In practice, Singapore car numbers have actually been dropping for some time. The number of cars per 1000 people reached a peak of 115 in 2010 and had dropped to 97 by 2017. [UPDATE: I should point out that this excludes rental cars, which shot up in number after 2014 for use as ride-hailing cars by Grab and (until recently) Uber drivers. Nevertheless, even if we include these in the car ownership per 1000 people, it still dropped from a peak of 118 in 2010 to 110 in 2017.]
Clearly, the Singapore government can no longer say that in the future more Singaporeans will be able to have cars and to just be patient.
COE prices leapt upwards for a few years, so that even the cheapest cars cost more than S$100K (about US$70K). Prices have eased since then but are still much higher than in the 2000s.
Political pressure to improve the alternative to cars reached new heights.
So the narrative has changed and, starting in 2014, a new slogan has been prominent: "car lite Singapore".
It seems to represent a new determination to make it more of a first-class option to not own a car, so that those who are priced out of owning a car will no longer feel that that's a second-class and fairly functional and basic alternative to this first-class thing of owning a car. But it's a challenge to achieve that.
It is trying to chart a less elitist path forward. Ironically, it is doing so while at the same time making car-ownership very much a luxury again.
The key imperative here is to try to de-link car ownership from excellent mobility.
And this should put Singapore on the front lines of efforts to promote car-free living, Mobility as a Service, and so on.
Signs and Examples of Singapore's Car-Lite Efforts [24:21]In the podcast, I discuss a number of examples. Here is a brief list:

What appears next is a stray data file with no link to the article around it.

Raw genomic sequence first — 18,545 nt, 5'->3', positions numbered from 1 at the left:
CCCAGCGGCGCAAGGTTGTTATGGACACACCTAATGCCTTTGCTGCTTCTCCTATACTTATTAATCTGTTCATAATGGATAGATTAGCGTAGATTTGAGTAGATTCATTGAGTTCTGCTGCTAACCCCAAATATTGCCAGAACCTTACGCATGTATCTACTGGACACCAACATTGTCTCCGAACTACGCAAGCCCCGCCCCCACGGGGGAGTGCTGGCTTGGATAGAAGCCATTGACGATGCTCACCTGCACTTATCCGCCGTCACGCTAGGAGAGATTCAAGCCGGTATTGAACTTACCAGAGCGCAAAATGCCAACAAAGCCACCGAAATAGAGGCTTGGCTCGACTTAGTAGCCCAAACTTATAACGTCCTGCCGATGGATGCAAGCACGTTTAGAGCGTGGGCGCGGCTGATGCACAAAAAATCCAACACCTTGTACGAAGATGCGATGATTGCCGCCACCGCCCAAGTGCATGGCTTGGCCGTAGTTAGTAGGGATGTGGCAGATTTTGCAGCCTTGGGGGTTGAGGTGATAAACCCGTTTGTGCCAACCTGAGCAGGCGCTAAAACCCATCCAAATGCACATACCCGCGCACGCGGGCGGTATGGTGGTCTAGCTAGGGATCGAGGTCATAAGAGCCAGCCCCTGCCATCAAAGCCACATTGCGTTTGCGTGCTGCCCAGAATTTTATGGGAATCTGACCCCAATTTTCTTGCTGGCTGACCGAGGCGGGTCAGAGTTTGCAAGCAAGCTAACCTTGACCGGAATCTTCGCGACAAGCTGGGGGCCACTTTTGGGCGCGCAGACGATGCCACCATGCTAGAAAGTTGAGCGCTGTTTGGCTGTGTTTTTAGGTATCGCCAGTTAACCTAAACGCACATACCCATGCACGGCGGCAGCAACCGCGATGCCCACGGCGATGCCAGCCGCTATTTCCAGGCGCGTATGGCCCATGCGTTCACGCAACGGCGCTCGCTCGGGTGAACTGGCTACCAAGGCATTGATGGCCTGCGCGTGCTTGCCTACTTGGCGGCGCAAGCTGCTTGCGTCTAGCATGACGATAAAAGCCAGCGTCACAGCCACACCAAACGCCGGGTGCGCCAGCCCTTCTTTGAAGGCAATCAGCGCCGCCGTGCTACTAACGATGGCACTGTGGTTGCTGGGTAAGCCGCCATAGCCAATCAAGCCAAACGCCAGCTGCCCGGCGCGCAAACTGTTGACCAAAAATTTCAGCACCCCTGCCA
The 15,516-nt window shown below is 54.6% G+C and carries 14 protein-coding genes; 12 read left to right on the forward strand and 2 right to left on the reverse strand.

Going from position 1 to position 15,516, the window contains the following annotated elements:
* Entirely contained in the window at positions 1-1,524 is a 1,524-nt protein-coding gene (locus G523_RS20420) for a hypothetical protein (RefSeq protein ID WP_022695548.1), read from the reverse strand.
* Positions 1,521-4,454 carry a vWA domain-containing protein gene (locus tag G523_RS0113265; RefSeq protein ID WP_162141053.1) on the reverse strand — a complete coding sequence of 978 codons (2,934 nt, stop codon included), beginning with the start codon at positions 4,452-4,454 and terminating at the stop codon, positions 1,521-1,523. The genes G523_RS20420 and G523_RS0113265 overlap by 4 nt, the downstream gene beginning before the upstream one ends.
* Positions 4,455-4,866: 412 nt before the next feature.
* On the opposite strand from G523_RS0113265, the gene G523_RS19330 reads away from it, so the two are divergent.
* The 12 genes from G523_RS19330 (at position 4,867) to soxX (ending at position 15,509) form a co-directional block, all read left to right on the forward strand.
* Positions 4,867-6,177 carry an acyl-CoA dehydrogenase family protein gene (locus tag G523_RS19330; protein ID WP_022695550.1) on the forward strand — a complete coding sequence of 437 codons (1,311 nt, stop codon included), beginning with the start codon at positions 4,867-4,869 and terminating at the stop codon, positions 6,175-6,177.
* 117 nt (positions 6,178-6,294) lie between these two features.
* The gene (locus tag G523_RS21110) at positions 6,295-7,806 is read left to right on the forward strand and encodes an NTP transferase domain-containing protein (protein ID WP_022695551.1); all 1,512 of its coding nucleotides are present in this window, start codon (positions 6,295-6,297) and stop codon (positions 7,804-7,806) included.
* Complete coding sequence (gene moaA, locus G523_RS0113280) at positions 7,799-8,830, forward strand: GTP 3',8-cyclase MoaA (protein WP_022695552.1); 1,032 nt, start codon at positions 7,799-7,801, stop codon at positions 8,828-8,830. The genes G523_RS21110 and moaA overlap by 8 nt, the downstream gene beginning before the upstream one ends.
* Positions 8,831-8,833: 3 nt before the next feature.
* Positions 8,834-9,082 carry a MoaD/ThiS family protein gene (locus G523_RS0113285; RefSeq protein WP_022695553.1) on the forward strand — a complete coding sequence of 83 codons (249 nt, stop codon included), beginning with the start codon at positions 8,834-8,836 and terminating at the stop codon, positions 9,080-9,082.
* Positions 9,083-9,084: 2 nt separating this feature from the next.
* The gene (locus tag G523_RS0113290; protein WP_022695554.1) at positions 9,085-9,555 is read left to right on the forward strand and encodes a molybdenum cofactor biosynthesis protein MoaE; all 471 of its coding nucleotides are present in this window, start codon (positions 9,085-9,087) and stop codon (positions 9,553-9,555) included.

- A laid-back regulatory reaction to the arrival of ride-hailing industry (Uber and Grab initially, although Uber has now departed) and, more recently, dockless bike share. These are in line with the Car-Lite thrust. However, new regulation of dockless bike share has apparently led to two companies departing, so we will need to watch this space.
- Ambitious expansion of the Mass Rapid Transit (MRT) is ongoing. Rail reliability problems haven't helped but a major effort is underway to address these.
- There is still a surprising amount of road investment and expansion but there may also be signs of change. For example, the North-South Expressway, which was announced in the 2000s, will now become the North-South Corridor, with fewer mixed traffic lanes and with bus lanes and bicycle paths.
- Singapore's government is enthusiastic about automated vehicles with an emphasis on public transport and "robo-cabs" or "taxi-bots" as applications. If anywhere can achieve a 'shared mobility' AV scenario it is Singapore, since it already has robust tools of transport demand management, like ERP.
- Relevant here is that ERP in Singapore will soon be turned into a positioning-based congestion pricing system where potentially any kilometer of driving could have a (demand-responsive) price.
- A newly positive attitude towards bicycles as a serious mode of transport, after decades of neglect. Singapore has not been building world-class bicycle infrastructure but it is trying hard to improve. The Land Transport Authority now has a significant Active Mobility Unit.
- The regulatory approach to buses has been changed again, to an approach similar to London or Stockholm with government planning of routes that are then contracted out. This gives the government more power than before to improve the bus system. However, it has not yet used this power to reorganize the bus routes. I think it should, since Singapore has a rather tangled web of bus routes with much duplication and mostly lower frequencies than needed in a wealthy and transit-oriented metropolis.
- There are several new experiments with car-lite urban planning - both in the public housing and in private sector.
- Parking policy is under review. The Land Transport Authority also now has the power to impose parking maximums rather than just minimums. It also has the discretion to try new approaches to parking provision in the new car lite areas, such as planning parking as a district level rather than for each building.
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I decided not to provide citations in this post. The narrative here is based in part on my previous writings on Singapore (search this site for examples) and also on parts of a new book chapter I am writing for an edited collection. The chapter (and my earlier writings) have references of course. I will update this post with a link to the new book when it is published in 2019.